Book of Hours, Use of Rouen


Book of Hours, Use of Rouen

French (Northern France), ca. 1475

fols. 2v-3r: Calendar pages
fols. 12v-13r: Annunciation (Hours of the Virgin, Matins) with donor portraits
fols. 24v-25r: Visitation (Hours of the Virgin, Lauds)
fols. 60v-61r: Text pages from Hours of the Virgin
fols. 134v-135r: Pieta (Prayers to the Virgin) with donor portrait
fols. 145v-146r: Text pages with floral border

height 18.5 cm
width 12 cm

162 leaves. Pointed Gothic script. 15 lines. Gatherings mostly of 8. Text in Latin and French: Calendar, Hours of the Virgin, Psalms, Litany, Prayers for Souls in Purgatory, Office of the Dead, Passion according to Matthew, Prayers, Gospel lessons, 15 Articles of Faith. 13 large miniatures with border decoration. Binding: brown calf with gold-tooled decoration, medallions with the Crucifixion (front) and Annunciation (back) and the name “Francoise Boucher,” 17th c.

Prior Publication: Lackaff, Dalene G., A descriptive catalogue of the manuscript books of hours in the collection of the Mount Angel Abbey Library, M.A. Thesis, University of Oregon, 1999, pp. 46-57

Provenance: The de Melleu family (inscription); Françoise Boucher.

Mount Angel Abbey Library, Ms 30


Jeff Brown, Medieval Portland Research Assistant

Like Mount Angel Mss. 29, this Book of Hours is a product of the high-yield, mass-production workshops of late fifteenth century Rouen. Using stock imagery, several artists, at least three, figured in the creation of this book. Saints included in the calendar were not limited to Rouen, but show a predominant interest in northern France. A donor portrait identifies the manuscript’s two patrons as members of the upper class of Rouen: a coat of arms is included.

The scene of the Annunciation has been heavily overpainted, but not so much as to overshadow its resemblance to the Annunciation scene of the Playfair Hours, a contemporary production from a similar Rouen workshop. However, the addition of a haloed saint and a crowned king to the scene, likely executed by the behest of a later owner, are of significant interest, as no precedents or comparanda for these figures are known.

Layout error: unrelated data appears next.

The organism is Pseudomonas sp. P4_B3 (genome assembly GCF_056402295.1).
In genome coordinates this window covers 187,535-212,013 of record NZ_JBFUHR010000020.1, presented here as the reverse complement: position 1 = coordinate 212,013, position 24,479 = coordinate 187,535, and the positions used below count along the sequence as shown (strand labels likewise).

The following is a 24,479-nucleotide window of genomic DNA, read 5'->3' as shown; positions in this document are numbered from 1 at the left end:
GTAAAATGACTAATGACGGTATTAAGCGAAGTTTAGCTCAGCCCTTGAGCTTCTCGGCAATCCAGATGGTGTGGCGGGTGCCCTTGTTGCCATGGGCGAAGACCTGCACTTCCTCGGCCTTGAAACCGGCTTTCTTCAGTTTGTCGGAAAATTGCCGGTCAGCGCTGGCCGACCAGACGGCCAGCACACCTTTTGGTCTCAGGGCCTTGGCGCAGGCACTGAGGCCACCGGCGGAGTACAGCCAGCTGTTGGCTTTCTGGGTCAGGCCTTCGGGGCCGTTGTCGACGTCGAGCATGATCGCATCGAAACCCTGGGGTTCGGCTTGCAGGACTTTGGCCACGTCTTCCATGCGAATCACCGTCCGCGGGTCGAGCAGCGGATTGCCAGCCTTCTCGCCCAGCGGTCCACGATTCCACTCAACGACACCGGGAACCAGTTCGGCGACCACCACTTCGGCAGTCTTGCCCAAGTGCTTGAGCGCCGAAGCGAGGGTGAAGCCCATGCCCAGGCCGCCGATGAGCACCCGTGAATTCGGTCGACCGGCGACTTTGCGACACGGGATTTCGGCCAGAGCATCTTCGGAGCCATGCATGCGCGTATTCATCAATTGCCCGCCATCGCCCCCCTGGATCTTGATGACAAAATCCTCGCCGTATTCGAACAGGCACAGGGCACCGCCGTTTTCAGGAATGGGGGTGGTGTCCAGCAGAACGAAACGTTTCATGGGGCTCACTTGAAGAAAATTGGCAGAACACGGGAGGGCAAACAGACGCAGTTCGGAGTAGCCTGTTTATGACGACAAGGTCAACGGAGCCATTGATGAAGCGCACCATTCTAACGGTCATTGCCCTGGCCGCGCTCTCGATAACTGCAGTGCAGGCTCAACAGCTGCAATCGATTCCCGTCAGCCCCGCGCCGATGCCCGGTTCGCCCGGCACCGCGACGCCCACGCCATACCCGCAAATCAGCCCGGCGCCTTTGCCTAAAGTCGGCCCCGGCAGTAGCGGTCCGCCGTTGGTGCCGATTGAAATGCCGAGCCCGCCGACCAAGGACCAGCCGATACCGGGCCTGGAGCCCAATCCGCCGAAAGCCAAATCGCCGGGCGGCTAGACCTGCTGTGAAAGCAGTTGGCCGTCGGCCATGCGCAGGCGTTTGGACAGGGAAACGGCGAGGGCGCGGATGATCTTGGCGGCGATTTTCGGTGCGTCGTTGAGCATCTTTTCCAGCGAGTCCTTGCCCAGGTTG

Parshall, Peter. Illuminated Manuscripts from Portland Area Collections. Portland, OR: Portland Art Museum, 1978, p. 28 - Quoted with permission

Of the various centers of illumination in northern France during the late fifteenth century, Rouen was undoubtedly the most productive source for lavishly decorated Books of Hours. Large numbers of these manuscripts betray a homogeneous but elegant standard of production less inclined to originality than conspicuous display. The unrestrained use of mat gold paint, the introduction of stock donor portraits, and a rather precious figure style are typical features of the Rouen school. We can infer that division of labor within workshops was especially common by this time as a means of meeting the inflated demand for prayerbooks. Two sets of donor portraits appear in this manuscript, one included in the original stages of production—a young woman in prayer in the Pieta with a knight kneeling in the border (135r). Such figures are of a general, anonymous type and indicate a book offered for sale on the open market. The knight's armor was modified to bear the insignia of the arms accompanying the second set of donors added shortly after. The second pair is located beneath the Annunciation (13r). Curiously, the Annunciation itself contains two additional figures (one crowned with a coronet) behind the Virgin and Gabriel. The implications of this odd variation in a standard subject are unclear.